Upon its adoption in 1934, article XXIV of the California Constitution directly reposed in the Personnel Board, as an independent, politically-immune agency, the function of administering and enforcing chapter 590, Statutes of 1913, and “any and all other laws relating to the state civil service” presently existing or as may be adopted in the future. (Emphasis added.) The 1913 Act directed the then Civil Service Commission to classify all state positions and to grade all positions within each class with respect to salaries “to the end that like salaries shall be paid for like duties.” (Stats.1913, ch. 590, s 5.) Following the adoption of California Constitution, article XXIV, the 1937 Legislature adopted a civil service act directing the State Personnel Board to fix salary ranges “for each class of positions in the State civil service.” (Stats.1937, ch. 753, s 70.) In 1945, the last cited provision was codified as Government Code section 18850. All these laws were in the language of article XXIV “laws relating to the state civil service,” and their administration was thus constitutionally delegated directly to the State Personnel Board. Present article VII of the Constitution was not designed to diminish or subtract from the substantive powers delegated to the Board by former article XXIV.
The 1934 constitutional amendment manifests a purpose of centralizing civil service administration in the State Personnel Board as an agency immune from the external and internal pressures which beset the agencies which are the direct employers of state civil service employees. Any subsequent statutory enactment which attempts to take away a constitutionally reposed power from the State Personnel Board would constitute an erosion of the constitutional objective of centralizing civil service administration in a politically insulated agency.
The civil service system and its import, established by constitutional amendment, may not now or in the future be diluted or derogated by legislative enactment. Only by constitutional amendment may those powers be abrogated in any way. Regardless of motive, altruistic or otherwise, neither the Legislature or judiciary may decree a dilution or removal of a power granted by the Constitution. The people of this state, speaking through article XXIV and its successor article VII of the California Constitution, have mandated a removal of salary fixing power from any state agency or officer, and have vested that power in the State Personnel Board.2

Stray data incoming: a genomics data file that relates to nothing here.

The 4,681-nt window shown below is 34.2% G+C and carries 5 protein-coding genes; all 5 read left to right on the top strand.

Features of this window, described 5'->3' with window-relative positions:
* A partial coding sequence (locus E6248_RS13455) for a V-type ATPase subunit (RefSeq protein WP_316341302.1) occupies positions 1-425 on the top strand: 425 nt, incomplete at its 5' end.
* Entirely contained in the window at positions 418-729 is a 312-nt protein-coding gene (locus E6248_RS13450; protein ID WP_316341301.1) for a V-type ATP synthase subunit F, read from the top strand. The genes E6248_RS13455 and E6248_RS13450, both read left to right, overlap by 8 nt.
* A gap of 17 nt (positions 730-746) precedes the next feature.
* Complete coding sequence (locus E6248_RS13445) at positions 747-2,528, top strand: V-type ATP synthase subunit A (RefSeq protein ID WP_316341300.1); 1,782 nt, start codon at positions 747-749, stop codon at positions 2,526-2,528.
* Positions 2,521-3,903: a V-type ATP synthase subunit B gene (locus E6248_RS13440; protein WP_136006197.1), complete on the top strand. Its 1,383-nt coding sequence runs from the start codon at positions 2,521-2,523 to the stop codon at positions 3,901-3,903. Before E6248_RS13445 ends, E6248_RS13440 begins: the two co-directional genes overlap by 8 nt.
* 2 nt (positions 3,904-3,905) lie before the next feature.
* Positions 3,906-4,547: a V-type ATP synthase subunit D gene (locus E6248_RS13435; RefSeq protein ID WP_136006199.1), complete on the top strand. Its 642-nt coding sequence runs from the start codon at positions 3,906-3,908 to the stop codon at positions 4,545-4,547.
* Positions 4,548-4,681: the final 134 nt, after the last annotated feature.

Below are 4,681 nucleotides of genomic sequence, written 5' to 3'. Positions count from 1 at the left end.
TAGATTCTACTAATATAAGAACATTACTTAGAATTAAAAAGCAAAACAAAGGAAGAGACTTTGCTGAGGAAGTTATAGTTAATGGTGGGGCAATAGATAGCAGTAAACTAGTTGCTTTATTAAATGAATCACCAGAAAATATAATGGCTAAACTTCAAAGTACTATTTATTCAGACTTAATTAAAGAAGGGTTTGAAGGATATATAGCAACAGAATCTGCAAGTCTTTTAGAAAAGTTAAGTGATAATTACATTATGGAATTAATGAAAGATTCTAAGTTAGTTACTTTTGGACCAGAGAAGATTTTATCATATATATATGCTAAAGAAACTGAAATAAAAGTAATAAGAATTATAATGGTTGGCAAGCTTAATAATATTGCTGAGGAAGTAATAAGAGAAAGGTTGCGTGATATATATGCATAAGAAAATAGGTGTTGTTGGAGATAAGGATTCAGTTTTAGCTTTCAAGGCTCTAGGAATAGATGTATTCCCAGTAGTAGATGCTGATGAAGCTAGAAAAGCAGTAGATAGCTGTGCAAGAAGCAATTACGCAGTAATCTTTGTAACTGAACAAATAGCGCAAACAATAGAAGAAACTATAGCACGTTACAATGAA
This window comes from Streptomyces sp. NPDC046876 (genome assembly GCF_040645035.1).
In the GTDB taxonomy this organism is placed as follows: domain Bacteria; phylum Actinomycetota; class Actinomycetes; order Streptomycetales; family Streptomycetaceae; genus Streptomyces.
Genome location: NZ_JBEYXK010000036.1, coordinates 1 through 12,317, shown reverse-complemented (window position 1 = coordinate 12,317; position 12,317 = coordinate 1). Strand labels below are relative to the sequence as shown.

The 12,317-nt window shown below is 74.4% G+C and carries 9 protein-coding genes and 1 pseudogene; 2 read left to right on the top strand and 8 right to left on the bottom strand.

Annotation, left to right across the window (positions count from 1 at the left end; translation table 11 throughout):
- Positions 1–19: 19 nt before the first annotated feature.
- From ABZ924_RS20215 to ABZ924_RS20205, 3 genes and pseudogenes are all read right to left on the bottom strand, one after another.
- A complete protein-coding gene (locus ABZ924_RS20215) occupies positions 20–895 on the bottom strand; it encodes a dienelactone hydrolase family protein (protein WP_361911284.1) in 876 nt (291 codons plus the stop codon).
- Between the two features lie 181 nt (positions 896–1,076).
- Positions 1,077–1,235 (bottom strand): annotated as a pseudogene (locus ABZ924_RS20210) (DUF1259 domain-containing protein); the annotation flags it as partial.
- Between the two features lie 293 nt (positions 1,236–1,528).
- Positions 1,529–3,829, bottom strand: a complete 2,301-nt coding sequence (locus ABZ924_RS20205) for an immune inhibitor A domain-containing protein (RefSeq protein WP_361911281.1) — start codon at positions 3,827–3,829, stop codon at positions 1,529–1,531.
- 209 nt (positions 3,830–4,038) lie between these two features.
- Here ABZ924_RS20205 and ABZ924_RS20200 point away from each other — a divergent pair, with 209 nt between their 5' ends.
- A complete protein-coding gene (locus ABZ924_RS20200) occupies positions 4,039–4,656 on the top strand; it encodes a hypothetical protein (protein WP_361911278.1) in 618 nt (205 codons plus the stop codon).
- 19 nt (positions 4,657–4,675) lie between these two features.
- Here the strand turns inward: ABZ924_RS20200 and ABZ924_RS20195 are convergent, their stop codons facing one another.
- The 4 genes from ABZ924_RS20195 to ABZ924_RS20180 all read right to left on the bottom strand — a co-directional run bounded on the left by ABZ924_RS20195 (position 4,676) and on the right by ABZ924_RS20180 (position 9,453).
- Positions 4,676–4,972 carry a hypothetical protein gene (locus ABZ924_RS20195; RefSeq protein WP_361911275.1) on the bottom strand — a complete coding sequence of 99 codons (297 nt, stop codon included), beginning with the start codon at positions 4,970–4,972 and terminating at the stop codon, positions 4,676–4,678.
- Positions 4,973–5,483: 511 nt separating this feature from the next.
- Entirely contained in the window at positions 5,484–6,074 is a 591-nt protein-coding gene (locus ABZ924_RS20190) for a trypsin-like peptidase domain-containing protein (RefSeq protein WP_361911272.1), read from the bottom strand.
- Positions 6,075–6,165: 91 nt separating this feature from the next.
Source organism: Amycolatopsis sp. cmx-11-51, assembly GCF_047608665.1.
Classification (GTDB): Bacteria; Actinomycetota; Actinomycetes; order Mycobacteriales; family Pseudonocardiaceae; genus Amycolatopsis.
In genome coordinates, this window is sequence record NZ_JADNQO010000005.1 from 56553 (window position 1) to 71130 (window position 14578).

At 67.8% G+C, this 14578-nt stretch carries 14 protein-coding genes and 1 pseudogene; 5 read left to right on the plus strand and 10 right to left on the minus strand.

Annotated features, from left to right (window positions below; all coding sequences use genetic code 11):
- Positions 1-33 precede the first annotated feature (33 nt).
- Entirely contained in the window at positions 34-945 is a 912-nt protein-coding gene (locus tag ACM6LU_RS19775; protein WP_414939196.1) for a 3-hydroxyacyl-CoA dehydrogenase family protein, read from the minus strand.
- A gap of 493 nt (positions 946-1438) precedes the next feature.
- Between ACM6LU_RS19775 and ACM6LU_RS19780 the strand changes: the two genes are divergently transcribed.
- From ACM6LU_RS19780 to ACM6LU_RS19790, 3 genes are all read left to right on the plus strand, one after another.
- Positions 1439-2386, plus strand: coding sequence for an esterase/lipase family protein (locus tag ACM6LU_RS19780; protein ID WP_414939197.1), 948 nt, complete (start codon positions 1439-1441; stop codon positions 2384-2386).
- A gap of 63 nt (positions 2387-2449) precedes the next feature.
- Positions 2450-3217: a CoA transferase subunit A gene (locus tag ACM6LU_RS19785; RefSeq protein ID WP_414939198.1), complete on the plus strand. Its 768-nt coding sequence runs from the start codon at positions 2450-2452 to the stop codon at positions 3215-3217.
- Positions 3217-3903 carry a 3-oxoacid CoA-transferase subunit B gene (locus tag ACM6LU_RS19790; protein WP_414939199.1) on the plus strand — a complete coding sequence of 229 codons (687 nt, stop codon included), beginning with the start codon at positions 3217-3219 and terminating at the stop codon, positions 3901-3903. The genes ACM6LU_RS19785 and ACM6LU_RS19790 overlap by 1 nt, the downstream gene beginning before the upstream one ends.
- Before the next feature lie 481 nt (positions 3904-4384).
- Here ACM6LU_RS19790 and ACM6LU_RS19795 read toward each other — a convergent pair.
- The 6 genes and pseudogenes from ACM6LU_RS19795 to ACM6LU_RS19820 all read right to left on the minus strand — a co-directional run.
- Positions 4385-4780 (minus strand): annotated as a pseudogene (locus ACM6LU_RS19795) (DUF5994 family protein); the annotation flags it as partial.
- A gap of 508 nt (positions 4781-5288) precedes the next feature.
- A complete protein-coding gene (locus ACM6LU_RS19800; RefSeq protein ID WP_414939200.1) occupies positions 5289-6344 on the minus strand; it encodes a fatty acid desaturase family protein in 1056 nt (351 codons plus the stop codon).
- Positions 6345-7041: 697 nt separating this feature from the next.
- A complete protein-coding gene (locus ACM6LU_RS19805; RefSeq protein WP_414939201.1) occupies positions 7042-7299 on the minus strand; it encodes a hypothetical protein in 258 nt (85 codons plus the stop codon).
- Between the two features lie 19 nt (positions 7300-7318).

Following the adoption of article XXIV, the State Civil Service Act (Gov.Code, s 18500 et seq.) providing for a merit system of employment, including classification, appointment, promotion, discipline and salary fixing powers was adopted. Its adoption was an extension of power conferred by the Constitution. (See People v. Western Air Lines, Inc. (1954) 42 Cal.2d 621, 635, 268 P.2d 723.)
The Commission must accept classifications and salaries for its employees as they are established by the Board. The Commission is not free to invade the province of the State Personnel Board or to usurp any of those powers conferred upon the Board by California Constitution, article VII, former article XXIV.
The judgment is reversed with directions that the trial court deny the writ.
1. California Administrative Code, title 2, section 660, subdivision (d), provides:“(d) Certification to the State Controller by any state agency in the manner provided in (a) or (b), and (c), above, of the employment of any person, shall constitute authorization to the Controller to make salary payment of not to exceed one month's salary to such person without approval of the employment by the State Personnel Board. Subsequent salary payments shall not be made by the Controller to any such employee unless and until the employment has been approved by the State Personnel Board.”
2. Although we are considering the issue framed in the context presented by the Fair Political Practices Commission, we are mindful of the provisions of the Collective Bargaining Law contained in Senate Bill 839 which deals in part with salary fixing powers. We do not by this opinion intend to express ourselves on the import of Senate Bill 839 upon the constitutional issue which we here discuss.
EVANS, Associate Justice.
FRIEDMAN, Acting P. J., and REYNOSO, J., concur. Hearing denied; TOBRINER and NEWMAN, JJ., dissenting. BIRD, C. J., did not participate.